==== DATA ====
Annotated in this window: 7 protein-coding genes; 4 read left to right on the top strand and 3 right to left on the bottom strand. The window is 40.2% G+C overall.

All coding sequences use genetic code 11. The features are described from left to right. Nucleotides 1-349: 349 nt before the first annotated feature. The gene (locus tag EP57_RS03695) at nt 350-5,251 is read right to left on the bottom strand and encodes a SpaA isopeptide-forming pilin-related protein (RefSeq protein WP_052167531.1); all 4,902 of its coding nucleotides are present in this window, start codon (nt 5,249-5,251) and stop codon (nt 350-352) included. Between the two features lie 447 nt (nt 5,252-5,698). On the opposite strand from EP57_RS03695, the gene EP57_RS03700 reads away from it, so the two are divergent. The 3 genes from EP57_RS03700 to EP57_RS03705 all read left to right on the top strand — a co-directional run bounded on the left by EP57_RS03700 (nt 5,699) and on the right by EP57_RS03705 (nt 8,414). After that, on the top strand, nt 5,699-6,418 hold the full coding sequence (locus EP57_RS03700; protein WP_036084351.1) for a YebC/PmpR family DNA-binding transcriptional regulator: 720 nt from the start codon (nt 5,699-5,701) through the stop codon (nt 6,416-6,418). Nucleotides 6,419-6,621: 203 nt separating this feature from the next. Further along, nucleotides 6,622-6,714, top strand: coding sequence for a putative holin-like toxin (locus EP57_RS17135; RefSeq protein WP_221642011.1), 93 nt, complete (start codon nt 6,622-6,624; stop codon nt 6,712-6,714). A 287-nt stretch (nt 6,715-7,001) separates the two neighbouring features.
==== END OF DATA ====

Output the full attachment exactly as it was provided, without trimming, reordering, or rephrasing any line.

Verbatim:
Annotated in this window: 7 protein-coding genes; 4 read left to right on the top strand and 3 right to left on the bottom strand. The window is 40.2% G+C overall.

All coding sequences use genetic code 11. The features are described from left to right. Nucleotides 1-349: 349 nt before the first annotated feature. The gene (locus tag EP57_RS03695) at nt 350-5,251 is read right to left on the bottom strand and encodes a SpaA isopeptide-forming pilin-related protein (RefSeq protein WP_052167531.1); all 4,902 of its coding nucleotides are present in this window, start codon (nt 5,249-5,251) and stop codon (nt 350-352) included. Between the two features lie 447 nt (nt 5,252-5,698). On the opposite strand from EP57_RS03695, the gene EP57_RS03700 reads away from it, so the two are divergent. The 3 genes from EP57_RS03700 to EP57_RS03705 all read left to right on the top strand — a co-directional run bounded on the left by EP57_RS03700 (nt 5,699) and on the right by EP57_RS03705 (nt 8,414). After that, on the top strand, nt 5,699-6,418 hold the full coding sequence (locus EP57_RS03700; protein WP_036084351.1) for a YebC/PmpR family DNA-binding transcriptional regulator: 720 nt from the start codon (nt 5,699-5,701) through the stop codon (nt 6,416-6,418). Nucleotides 6,419-6,621: 203 nt separating this feature from the next. Further along, nucleotides 6,622-6,714, top strand: coding sequence for a putative holin-like toxin (locus EP57_RS17135; RefSeq protein WP_221642011.1), 93 nt, complete (start codon nt 6,622-6,624; stop codon nt 6,712-6,714). A 287-nt stretch (nt 6,715-7,001) separates the two neighbouring features.